New York State history would not be complete without discussing the five tribes of the Iroquois. In my particular area of New York, which is the Southern Tier—direct center along the PA border —lived the Seneca, Cayuga and Onondaga. Further east lays the land of the Oneida and the Mohawk. The Tuscarora joined the Iroquois League after 1580, when the original Haudenosaunee, or “people of the long house” joined forces and created their Great Council, bonding the people in peace and trade. Hiawatha and Deganawidah are credited for this vision of “Great Peace” between the tribes, calling for burial of their weapons beneath the Tree of Peace.
Artifact-collecting with friend and archeologist, Mary Gledhill, has unearthed some exciting finds. She has taught me how to spot a metadi, or grind stone, with its bowl-shaped indentation into the surface. Sometimes you can still see the score marks or striations where the rock was chipped and shaped. Also uncovered in our searches have been some nice little paint pots, where the colors are sometimes still visible in the stone. Mary’s personal collection boasts some beautiful fossils in addition to her metadis, paint pots, and clay pottery shards. A visit to SRAC, or Susquehanna River Archeological Center in Waverly, New York was one highlight of 2009 for me. The kids and I viewed rooms full of locally gathered points, axes, grind stones, pestles, clay pots, corn grinders, stone sinkers used to weigh down fishing nets, plus a visit from authentic Native American dancers. Native clothing, stone animal carvings, and non-New York arrowheads and points also can be viewed here.
Mary lives near the site of an ancient trading post, where the Chemung River meets the Susquehanna. She has shared with me her years of study, including native flora and fauna and what they meant to the indigenous people. The Iroquois lived on the land, hunting and gathering as well as farming. Deer, bear, elk (now unknown in these parts), rabbit, and beaver provided food and clothing. Fishing abounded among the abundant lakes, rivers and streams, and settlements of longhouses typically gathered beside these sources of water, transportation and food. Birch-bark canoes were a chief form of travel, and birch-bark containers gathered tree sap for syrup and tree gum to resin the canoes. The Iroquois held great reverence to the Great Spirit, and offered thanks to the animals used for food and clothing. At harvest time, the Great Spirit was thanked in much the same way we observe Thanksgiving. The Rabbit Dance is an example of the Iroquois tradition of reverencing nature.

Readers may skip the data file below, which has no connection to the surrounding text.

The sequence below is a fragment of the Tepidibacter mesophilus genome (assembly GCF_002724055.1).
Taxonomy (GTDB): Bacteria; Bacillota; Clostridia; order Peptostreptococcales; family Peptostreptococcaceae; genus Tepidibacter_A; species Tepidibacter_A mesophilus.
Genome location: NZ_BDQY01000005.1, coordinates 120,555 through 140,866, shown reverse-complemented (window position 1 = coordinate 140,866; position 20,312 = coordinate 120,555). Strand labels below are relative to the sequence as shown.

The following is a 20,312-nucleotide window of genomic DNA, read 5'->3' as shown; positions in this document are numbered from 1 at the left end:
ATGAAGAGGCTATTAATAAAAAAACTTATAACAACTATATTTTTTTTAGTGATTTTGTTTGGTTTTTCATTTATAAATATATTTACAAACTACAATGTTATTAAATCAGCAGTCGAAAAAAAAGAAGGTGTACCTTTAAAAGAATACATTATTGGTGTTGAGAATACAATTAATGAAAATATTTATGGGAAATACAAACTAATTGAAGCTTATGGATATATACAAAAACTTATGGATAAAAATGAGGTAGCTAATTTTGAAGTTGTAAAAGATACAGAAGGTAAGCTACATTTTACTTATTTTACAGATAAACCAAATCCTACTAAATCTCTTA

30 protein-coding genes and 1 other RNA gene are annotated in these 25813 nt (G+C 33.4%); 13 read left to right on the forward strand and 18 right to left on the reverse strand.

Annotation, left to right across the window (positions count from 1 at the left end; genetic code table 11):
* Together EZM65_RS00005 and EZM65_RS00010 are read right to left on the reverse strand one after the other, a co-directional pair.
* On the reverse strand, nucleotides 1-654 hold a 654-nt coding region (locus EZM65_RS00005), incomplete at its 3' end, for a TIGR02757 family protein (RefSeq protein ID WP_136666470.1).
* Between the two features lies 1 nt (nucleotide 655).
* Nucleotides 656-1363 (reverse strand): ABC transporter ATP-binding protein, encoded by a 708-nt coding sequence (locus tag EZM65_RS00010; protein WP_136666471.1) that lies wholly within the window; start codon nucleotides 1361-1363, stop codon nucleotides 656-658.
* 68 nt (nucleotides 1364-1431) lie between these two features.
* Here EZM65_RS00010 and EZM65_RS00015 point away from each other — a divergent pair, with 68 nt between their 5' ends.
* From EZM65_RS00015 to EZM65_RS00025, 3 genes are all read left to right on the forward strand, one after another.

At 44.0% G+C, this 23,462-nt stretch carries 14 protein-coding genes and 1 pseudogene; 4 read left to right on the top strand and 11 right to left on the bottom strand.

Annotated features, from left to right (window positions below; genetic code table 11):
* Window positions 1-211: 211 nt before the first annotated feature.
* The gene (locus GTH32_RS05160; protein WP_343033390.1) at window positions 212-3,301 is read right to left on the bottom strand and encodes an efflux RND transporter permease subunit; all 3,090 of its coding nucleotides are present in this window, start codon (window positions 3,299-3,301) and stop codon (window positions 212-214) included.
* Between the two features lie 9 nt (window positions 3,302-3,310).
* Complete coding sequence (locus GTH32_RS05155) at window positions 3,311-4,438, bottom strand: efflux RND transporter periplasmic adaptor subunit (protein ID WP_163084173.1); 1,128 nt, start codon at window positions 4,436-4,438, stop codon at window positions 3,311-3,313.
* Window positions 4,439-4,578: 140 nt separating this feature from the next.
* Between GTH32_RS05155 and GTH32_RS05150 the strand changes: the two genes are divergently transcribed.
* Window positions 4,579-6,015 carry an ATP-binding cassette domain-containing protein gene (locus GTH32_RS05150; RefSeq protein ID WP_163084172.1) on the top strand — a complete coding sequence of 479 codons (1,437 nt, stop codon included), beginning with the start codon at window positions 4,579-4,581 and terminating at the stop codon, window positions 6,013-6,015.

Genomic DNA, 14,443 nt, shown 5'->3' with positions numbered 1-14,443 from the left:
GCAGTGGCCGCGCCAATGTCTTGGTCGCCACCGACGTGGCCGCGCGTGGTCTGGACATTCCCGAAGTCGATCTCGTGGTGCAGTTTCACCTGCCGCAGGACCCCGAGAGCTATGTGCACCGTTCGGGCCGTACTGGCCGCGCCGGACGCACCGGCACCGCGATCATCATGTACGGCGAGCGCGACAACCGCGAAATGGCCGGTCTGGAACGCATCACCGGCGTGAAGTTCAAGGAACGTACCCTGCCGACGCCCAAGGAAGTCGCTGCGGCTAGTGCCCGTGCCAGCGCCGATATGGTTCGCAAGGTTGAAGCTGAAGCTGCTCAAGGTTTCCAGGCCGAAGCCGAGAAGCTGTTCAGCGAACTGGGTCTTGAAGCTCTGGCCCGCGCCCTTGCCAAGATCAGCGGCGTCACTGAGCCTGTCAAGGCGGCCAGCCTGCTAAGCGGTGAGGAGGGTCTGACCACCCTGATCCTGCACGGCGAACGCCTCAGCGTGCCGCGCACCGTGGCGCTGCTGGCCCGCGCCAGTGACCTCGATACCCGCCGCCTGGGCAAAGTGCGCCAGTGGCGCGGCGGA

Wampum—colorful beads made from shells—were woven into belts and hung on strings. These served many purposes: as currency, peace offerings, wedding gifts, and in ceremonies. Turtle shell rattles, skin drums, and corn husk dolls are among the crafts made by the Haudenosaunee. Tanned deer hides were sewn with sinew thread and bone needles into leggings and shirts by Iroquois women. Bone awls poked fine holes between pieces of birch bark and these pieces were then sewn together for the hull of their canoes. The women farmed crops such as squash, maize and beans, “the three sisters”. They utilized their cleared land in ingeniously conservative ways: The tall maize provided the bean stalk support, while the squash vines trailed over the ground between the climbing vines.
Women enjoyed a position of power among the council. Although the members of the Great Council were warrior men, it was the older women of the tribes who appointed them and removed them from their positions.
In the Revolutionary War, Continental Army General Sullivan staged his campaign against the Iroquois in a bloody annihilation. Sullivan made encampments in Elmira, along the northeast bank of the Chemung River. Further to the east, in Lowman, NY, a federal park memorializes the slaughter at Newtown Battlefield. The park stands on a deceptively peaceful bluff overlooking the beautiful blue-green hills framing Chemung Valley. Living history events take place at Sullivan’s Monument annually.